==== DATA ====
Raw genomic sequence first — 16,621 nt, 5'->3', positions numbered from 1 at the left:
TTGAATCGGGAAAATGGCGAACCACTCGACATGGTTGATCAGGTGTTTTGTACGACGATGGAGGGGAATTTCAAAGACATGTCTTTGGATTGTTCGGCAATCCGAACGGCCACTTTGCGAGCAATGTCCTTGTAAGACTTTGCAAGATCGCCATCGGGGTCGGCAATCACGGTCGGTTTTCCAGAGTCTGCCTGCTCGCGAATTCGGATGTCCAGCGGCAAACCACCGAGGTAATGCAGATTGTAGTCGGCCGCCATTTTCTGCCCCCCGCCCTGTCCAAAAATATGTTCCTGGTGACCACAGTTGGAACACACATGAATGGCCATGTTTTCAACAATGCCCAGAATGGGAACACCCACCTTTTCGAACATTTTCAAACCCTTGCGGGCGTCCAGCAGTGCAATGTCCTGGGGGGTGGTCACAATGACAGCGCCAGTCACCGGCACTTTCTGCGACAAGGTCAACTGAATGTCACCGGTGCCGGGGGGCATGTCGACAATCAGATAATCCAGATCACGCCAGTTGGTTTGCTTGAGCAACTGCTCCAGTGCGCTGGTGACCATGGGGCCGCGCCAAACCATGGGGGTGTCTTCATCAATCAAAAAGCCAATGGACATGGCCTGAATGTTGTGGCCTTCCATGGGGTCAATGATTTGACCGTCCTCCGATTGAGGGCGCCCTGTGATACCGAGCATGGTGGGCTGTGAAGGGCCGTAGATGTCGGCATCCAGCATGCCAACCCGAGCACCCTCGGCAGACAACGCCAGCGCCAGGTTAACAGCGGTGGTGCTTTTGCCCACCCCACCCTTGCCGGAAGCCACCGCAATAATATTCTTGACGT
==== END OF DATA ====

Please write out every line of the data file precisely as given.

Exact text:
Raw genomic sequence first — 16,621 nt, 5'->3', positions numbered from 1 at the left:
TTGAATCGGGAAAATGGCGAACCACTCGACATGGTTGATCAGGTGTTTTGTACGACGATGGAGGGGAATTTCAAAGACATGTCTTTGGATTGTTCGGCAATCCGAACGGCCACTTTGCGAGCAATGTCCTTGTAAGACTTTGCAAGATCGCCATCGGGGTCGGCAATCACGGTCGGTTTTCCAGAGTCTGCCTGCTCGCGAATTCGGATGTCCAGCGGCAAACCACCGAGGTAATGCAGATTGTAGTCGGCCGCCATTTTCTGCCCCCCGCCCTGTCCAAAAATATGTTCCTGGTGACCACAGTTGGAACACACATGAATGGCCATGTTTTCAACAATGCCCAGAATGGGAACACCCACCTTTTCGAACATTTTCAAACCCTTGCGGGCGTCCAGCAGTGCAATGTCCTGGGGGGTGGTCACAATGACAGCGCCAGTCACCGGCACTTTCTGCGACAAGGTCAACTGAATGTCACCGGTGCCGGGGGGCATGTCGACAATCAGATAATCCAGATCACGCCAGTTGGTTTGCTTGAGCAACTGCTCCAGTGCGCTGGTGACCATGGGGCCGCGCCAAACCATGGGGGTGTCTTCATCAATCAAAAAGCCAATGGACATGGCCTGAATGTTGTGGCCTTCCATGGGGTCAATGATTTGACCGTCCTCCGATTGAGGGCGCCCTGTGATACCGAGCATGGTGGGCTGTGAAGGGCCGTAGATGTCGGCATCCAGCATGCCAACCCGAGCACCCTCGGCAGACAACGCCAGCGCCAGGTTAACAGCGGTGGTGCTTTTGCCCACCCCACCCTTGCCGGAAGCCACCGCAATAATATTCTTGACGT